In order for the system to operate satisfactorily, the proper compressed air-to-water ratio must be maintained. Since air is soluble in water, the air charge in a plain tank must be constantly replenished by some type of

air volume control as in “A”, Fig. 2, or the compressed air must be separated from the water as shown in “B”, “C”, “D”. The Wafer, “B”, floats up and down on the water and, thus reduces air-to-water contact area, while the Diaphragm, “C”, and Bladder, “D”, hermetically seal the air from the water.

Diaphragm and Bladder type tanks are pre-charged with air at the factory. An air charging valve is provided in these types of tanks to allow the installer to change the pre-charge pressure. Pre-charging a tank increases the amount of water that can be withdrawn between operating cycles of the

pump. To select the proper pressure tank, follow the instructions below.

 

  1. Determine the peak demand for a seven minute period, which is the average time of higher water usage by such devices as automatic washers and showers. The Peak Demand is found by reading down the column in Table 2 under the number of bathrooms. For example, the Peak Demand for a home with 1½ bathrooms is 70 gallons.
  2. Follow the same column down to the “Minimum sized pump requirement”, which is 10GPM, or 600 GPH for the 1½ bathroom example.
  3. Check to make sure the well and the pump selected have sufficient capacity to meet or exceed the Peak Demand rate. If they do not, go to Step 4. If they do have sufficient capacity, select the tank from Table 3. Continuing with our 10 GPM example and assuming a pressure switch setting of 30 – 50 lbs per in2, it is found that an 80 gallon Plain steel tank would be required, compared to only a 45 gallon size in the Wafer type or 40 gallon for the bladder or diaphragm types. For farms or other installations requiring water in addition to household use, the extra gallons needed during the seven minute Peak Demand period must be estimated using Table 2. The additional gallons are then added to the amount found in Table 2, above. For instance, if the 1½ bathroom house, in the example above, had as estimated increase usage of 35 gallons during the peak demand period, the total water needed during the period would be 35+70 or 105 gallons. Divide 105 by 7 to get the use rate of 15 gallons per minute. Enter Table 3, for 30 – 50 lbs per in2 pressure, to find the tank size required, which is 150 gallon Plain steel, 80 gallon Wafer, or 75 gallon Bladder or Diaphragm types. If a standard tank is not available in the indicated size use the nest larger standard size.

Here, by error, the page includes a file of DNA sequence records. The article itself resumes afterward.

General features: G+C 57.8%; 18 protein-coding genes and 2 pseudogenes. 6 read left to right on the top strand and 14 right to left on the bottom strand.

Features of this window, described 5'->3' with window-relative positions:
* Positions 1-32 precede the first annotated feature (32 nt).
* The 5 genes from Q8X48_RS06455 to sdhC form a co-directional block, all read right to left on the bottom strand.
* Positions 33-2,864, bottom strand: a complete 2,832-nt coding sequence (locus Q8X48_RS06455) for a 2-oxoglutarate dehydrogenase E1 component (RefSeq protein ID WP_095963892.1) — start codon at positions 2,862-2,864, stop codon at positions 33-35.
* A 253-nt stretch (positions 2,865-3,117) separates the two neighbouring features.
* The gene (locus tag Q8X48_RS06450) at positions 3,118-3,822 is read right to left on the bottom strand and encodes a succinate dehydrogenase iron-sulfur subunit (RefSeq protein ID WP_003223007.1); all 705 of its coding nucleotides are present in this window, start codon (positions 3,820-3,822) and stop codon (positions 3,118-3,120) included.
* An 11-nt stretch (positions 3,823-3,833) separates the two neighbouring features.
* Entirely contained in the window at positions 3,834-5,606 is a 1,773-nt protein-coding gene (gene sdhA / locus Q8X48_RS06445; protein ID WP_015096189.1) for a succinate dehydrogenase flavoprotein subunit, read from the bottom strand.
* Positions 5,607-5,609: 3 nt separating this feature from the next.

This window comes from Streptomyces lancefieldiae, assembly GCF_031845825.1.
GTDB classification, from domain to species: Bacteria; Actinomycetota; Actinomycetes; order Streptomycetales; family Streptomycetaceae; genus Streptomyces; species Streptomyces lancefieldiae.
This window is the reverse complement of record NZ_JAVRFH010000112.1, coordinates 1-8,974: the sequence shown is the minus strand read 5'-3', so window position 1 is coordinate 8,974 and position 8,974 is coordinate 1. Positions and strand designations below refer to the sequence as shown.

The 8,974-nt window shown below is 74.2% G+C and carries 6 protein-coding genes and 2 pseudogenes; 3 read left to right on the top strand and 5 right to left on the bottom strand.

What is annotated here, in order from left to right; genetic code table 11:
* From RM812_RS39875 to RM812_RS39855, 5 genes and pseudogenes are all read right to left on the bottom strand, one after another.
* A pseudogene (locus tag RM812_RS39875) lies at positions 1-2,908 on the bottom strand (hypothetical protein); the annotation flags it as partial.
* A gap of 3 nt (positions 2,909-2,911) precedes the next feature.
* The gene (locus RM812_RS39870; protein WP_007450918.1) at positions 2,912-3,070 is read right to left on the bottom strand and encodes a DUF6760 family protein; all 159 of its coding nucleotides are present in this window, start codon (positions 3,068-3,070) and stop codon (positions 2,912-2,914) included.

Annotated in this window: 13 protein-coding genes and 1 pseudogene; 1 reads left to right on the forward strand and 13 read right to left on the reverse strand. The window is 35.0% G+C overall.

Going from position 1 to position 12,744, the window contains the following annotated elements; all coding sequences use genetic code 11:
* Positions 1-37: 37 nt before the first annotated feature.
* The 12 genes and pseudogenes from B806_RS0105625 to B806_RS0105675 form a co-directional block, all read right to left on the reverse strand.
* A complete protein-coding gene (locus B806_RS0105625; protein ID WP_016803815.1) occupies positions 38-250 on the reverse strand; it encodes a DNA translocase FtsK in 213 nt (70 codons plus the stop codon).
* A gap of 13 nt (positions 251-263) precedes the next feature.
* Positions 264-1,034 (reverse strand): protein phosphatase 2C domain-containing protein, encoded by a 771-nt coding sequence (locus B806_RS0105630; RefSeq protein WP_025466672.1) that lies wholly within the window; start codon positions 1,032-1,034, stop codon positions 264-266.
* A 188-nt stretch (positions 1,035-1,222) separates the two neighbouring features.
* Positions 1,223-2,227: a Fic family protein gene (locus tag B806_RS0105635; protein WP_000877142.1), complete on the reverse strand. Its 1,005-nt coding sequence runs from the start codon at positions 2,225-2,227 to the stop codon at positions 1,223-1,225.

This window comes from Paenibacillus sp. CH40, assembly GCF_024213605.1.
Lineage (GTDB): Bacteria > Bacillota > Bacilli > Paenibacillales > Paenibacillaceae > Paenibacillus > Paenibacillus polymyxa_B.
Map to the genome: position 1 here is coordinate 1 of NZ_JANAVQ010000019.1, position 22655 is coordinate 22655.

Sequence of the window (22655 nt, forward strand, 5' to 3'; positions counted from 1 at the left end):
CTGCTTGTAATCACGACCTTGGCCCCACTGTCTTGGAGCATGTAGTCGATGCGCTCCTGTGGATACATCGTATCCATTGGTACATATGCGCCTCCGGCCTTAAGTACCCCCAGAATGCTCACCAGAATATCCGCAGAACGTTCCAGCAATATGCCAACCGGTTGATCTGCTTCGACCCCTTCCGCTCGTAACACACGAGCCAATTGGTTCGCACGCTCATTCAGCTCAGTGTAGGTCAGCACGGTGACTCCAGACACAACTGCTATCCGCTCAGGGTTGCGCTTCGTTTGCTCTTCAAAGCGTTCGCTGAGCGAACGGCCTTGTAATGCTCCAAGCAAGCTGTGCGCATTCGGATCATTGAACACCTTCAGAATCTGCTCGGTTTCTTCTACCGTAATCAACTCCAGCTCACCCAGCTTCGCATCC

4. If the well and pump do not have the capacity to meet the Peak Demand, an extra large pressure tank, or a 2-pump system may be necessary. In a 2-pump system, the well pump pumps into a storage tank at a rate which does not exceed the well capacity. This pump is controlled by a switch actuated by water level in the storage tank. A second pump, of the centrifugal “booster” type, pumps from the storage tank to the pressure tank. It is actuated by a pressure switch. Consult your representative on specific installations requiring supplemental water storage.